Social Influence in Sport: "Social Facilitation"

How does the presence of an individual or a group of individuals affect another person's performance?

It is quite difficult to do empirical research in this area:

Social facilitation was first observed by Triplett (1897) - also beginning of social psychology.

Using official data from the Racing Board of the League of American Wheelman compared cyclists:

Triplett's explanation for this phenomenon was what he called a "dynamogenic effect."

The presence of other performers arouse the "competitive instinct" which releases energy not normally available.

He also noted that the sight of movement in another person could perhaps suggest a higher rate of speed and stimulate greater effort.

Triplett (1897) also did a laboratory study to investigate the phenomenon further.

Examines 40 children (10-13 yrs) performing a fishing rod reel winding task. Employing a repeated measures design he had subjects wind as fast as they could either in an alone condition, or in competition with another person.


20/40 wound faster in the competitive situation

10/40 - no effect

10/40 competition impeded performance

Other Early Studies:

Meuman (1904) -

Reported that subjects performing a test of muscular effort and fatigue (i.e., arm strapped to a table, and a weight was curled by a finger), after observing a quick decline in performance, subjects seemed to suddenly be rejuvenated when he suddenly appeared in the testing room.

Subsequent experiments confirmed this observation; a passive spectator did indeed facilitate performance.

Travis (1925) -

Subjects practiced the pursuit-rotor for 20 trials/day until a plateau was reached (no performance improvements) for 2 consecutive days.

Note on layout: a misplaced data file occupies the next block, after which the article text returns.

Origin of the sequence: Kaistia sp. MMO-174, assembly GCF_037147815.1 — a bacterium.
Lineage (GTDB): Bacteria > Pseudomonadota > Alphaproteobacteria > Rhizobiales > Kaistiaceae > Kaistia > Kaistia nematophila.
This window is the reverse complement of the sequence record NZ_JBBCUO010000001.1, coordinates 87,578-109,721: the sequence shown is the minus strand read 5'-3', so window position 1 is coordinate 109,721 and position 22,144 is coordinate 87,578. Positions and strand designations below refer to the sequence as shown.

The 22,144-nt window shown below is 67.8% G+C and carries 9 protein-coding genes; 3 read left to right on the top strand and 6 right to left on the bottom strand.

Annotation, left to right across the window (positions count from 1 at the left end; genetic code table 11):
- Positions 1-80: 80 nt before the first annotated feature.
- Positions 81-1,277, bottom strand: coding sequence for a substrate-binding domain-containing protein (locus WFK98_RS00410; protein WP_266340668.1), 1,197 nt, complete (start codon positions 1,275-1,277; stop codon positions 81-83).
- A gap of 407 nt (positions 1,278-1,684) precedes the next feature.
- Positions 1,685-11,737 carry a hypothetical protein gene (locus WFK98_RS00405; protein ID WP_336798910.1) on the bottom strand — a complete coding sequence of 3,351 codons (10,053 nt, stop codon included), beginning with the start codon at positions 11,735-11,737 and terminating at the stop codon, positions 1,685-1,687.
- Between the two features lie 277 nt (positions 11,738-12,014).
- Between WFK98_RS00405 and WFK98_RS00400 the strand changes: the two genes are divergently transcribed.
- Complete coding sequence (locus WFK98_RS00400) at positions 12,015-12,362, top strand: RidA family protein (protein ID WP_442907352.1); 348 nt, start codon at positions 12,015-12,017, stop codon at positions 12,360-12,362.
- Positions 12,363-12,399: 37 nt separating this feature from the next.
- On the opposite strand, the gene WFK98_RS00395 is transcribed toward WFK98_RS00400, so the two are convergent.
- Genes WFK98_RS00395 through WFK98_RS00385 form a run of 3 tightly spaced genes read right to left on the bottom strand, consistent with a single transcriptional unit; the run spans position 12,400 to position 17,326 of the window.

An audience of 4-8 people was then introduced for another 10 trials or no audience was provided.

Performance was compared between the alone condition with performance in the audience condition.

Results - 18/22 subjects showed improvements in the audience condition; group averaged about a 3% improvement.

Lorenz (1933) -

Compared the speed of performance of women factory workers on a shoe-assembly line - working alone versus in a 6-person group.


On average, output increased from 43 to over 60 pairs of shoes a day (40% increase in productivity).

Bergum & Lehr (1963):

National Guard Trainees perform a vigilance task - 20 red lights illuminated at 12 rpm. Randomly a light fails (24/hour). Subject's task - signal light which failed to illuminate. (20 minutes of training - monitored for 135 minutes).

Group 1 - performs the task alone

Group 2 - lieutenant colonel or master sergeant observes subjects intermittently.

Results :

Accuracy of the supervised subjects was about 34% higher than the accuracy of trainees working in isolation.

Toward end of experimental session accuracy of supervised subjects was more than 2X as high as subjects working in isolation.

Comparative Psychologists have also observed social facilitation effects across species:

Chickens eat more in the presence of other chickens - sated chicken (alone) will eat 2/3 more when placed in the presence of other chickens.

Rats eat more in pairs than alone.

Ants accomplish more work in nest building when in pairs, and also start to work sooner.

Some negative findings - presence of others hinders performance:

Pessin & Husband (1933) -